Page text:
DOES gender make a difference when it comes to a teacher s ability to reach students of the opposite sex? A Swarthmore College associate professor says it can, although he doesn t suggest teachers should only teach students of the same sex.
That s a good thing, because schools have enough problems without having to worry about that, too. However, Thomas Dee s study does cast light on the need for more male teachers.
His work was just published in the Hoover Institution s Education Next, and it comes at a time when 80 percent of all public school teachers are women. In fact, the proportion of male teachers right now is at the lowest level in 40 years. That makes it clear that recruiting efforts should be aimed at achieving more of a balance.
While Mr. Dee s study should promote interesting conversations, some of his raw data are dated. The study is based on a 1988 U.S. Department of Education survey of 25,000 eighth graders. That material indicated that boys learn more from men and girls learn more from women. When the gender of teachers was changed, students of the opposite gender did worse.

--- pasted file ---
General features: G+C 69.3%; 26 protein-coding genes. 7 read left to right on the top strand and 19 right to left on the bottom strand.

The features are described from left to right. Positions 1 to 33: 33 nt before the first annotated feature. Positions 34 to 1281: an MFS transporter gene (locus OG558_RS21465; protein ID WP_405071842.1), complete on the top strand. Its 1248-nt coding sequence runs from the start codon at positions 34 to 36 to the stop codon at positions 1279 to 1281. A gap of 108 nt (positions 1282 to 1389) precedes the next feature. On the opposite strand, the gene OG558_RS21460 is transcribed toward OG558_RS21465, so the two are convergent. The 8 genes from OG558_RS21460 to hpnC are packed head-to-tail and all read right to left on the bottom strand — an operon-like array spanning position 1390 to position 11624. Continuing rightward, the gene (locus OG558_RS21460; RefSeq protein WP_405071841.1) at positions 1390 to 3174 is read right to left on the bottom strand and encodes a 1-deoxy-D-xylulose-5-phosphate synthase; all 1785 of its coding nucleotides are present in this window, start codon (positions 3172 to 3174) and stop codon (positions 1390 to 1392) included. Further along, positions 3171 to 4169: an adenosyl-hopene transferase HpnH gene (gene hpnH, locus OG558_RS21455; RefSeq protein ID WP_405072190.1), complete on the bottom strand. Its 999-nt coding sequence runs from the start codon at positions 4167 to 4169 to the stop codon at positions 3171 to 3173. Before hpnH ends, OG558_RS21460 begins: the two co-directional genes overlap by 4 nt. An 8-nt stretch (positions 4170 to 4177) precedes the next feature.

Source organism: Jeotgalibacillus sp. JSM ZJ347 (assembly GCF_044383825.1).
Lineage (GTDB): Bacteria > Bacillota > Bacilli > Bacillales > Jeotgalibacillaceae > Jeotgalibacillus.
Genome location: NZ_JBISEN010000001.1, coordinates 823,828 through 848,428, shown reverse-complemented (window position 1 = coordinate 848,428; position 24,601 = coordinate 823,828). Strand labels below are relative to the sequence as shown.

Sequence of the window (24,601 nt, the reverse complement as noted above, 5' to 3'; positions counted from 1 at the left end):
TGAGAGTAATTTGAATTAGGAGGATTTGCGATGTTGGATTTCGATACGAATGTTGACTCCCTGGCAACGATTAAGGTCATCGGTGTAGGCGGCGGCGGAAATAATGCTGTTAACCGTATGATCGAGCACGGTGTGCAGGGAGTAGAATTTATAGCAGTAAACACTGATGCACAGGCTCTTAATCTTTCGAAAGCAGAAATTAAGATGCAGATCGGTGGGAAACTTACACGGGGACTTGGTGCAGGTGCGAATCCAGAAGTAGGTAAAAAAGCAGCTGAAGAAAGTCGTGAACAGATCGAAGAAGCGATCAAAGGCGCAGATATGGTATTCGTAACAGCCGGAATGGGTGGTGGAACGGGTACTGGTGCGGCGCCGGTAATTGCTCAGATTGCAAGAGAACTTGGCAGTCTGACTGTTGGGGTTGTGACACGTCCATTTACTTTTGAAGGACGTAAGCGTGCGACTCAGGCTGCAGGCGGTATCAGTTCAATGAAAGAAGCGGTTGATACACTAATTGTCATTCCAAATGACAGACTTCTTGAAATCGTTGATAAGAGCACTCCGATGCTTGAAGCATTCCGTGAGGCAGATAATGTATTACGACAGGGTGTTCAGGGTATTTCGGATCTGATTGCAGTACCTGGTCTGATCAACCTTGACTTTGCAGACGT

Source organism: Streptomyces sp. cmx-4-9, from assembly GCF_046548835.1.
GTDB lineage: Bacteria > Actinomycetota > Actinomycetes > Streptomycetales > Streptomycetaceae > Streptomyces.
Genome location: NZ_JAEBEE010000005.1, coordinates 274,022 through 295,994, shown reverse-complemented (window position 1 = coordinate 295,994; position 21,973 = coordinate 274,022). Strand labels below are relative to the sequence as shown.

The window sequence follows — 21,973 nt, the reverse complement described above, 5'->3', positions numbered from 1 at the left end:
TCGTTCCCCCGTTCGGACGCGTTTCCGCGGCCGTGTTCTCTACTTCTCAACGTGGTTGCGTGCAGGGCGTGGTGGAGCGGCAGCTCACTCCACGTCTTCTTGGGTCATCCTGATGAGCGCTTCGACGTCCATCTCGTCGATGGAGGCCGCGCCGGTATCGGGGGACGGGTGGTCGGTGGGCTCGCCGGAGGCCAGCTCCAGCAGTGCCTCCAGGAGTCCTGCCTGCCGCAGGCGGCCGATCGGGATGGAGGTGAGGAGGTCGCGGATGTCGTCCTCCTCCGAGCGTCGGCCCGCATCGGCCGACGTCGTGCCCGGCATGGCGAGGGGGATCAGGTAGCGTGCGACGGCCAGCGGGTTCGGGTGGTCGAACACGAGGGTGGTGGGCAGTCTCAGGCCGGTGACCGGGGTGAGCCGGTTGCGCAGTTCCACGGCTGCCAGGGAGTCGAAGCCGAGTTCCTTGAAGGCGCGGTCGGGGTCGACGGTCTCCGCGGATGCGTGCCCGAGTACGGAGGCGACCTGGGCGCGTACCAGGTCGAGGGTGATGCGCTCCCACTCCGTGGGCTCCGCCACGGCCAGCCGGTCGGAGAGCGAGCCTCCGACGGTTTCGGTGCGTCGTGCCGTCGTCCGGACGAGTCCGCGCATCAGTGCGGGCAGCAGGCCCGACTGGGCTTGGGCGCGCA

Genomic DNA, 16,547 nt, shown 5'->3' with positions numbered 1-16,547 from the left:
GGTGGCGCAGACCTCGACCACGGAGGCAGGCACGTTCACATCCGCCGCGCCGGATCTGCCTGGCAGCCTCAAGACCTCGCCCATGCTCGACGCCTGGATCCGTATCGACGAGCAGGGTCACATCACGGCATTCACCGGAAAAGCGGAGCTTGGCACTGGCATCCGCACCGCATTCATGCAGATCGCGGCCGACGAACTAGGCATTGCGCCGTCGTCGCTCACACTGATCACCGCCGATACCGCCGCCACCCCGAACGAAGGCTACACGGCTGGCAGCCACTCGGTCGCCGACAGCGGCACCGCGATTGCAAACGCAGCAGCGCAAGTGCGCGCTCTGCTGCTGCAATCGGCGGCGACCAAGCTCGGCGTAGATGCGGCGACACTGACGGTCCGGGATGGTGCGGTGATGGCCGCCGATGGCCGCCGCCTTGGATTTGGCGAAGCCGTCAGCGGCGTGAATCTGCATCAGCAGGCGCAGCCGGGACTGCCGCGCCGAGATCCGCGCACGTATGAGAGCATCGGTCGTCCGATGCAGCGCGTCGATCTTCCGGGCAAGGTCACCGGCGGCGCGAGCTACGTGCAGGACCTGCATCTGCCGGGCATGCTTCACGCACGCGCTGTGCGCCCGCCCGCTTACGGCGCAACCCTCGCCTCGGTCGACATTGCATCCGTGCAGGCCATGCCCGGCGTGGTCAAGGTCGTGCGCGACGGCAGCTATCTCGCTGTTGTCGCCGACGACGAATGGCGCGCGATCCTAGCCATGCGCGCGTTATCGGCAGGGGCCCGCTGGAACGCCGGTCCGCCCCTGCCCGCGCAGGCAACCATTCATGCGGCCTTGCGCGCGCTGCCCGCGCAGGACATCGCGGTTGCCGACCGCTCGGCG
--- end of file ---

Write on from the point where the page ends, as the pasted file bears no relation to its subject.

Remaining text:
But that s hardly gospel. Most of us have fond memories of a great teacher of the opposite sex who inspired us. That s why Marcia Greenberger of the National Women s Law Center is right when she said Mr. Dee s data are far from convincing.
Fortunately, Mr. Dee also a visiting scholar at Stanford University doesn t urge assigning teachers by gender. That wouldn t only be foolish, it would be impossible since there are not enough male teachers to go around. Another problem: the threat of discrimination lawsuits.
What we need to do is recruit more male teachers and make sure they come from diverse backgrounds.
That s the real message that Mr. Dee s study has to offer.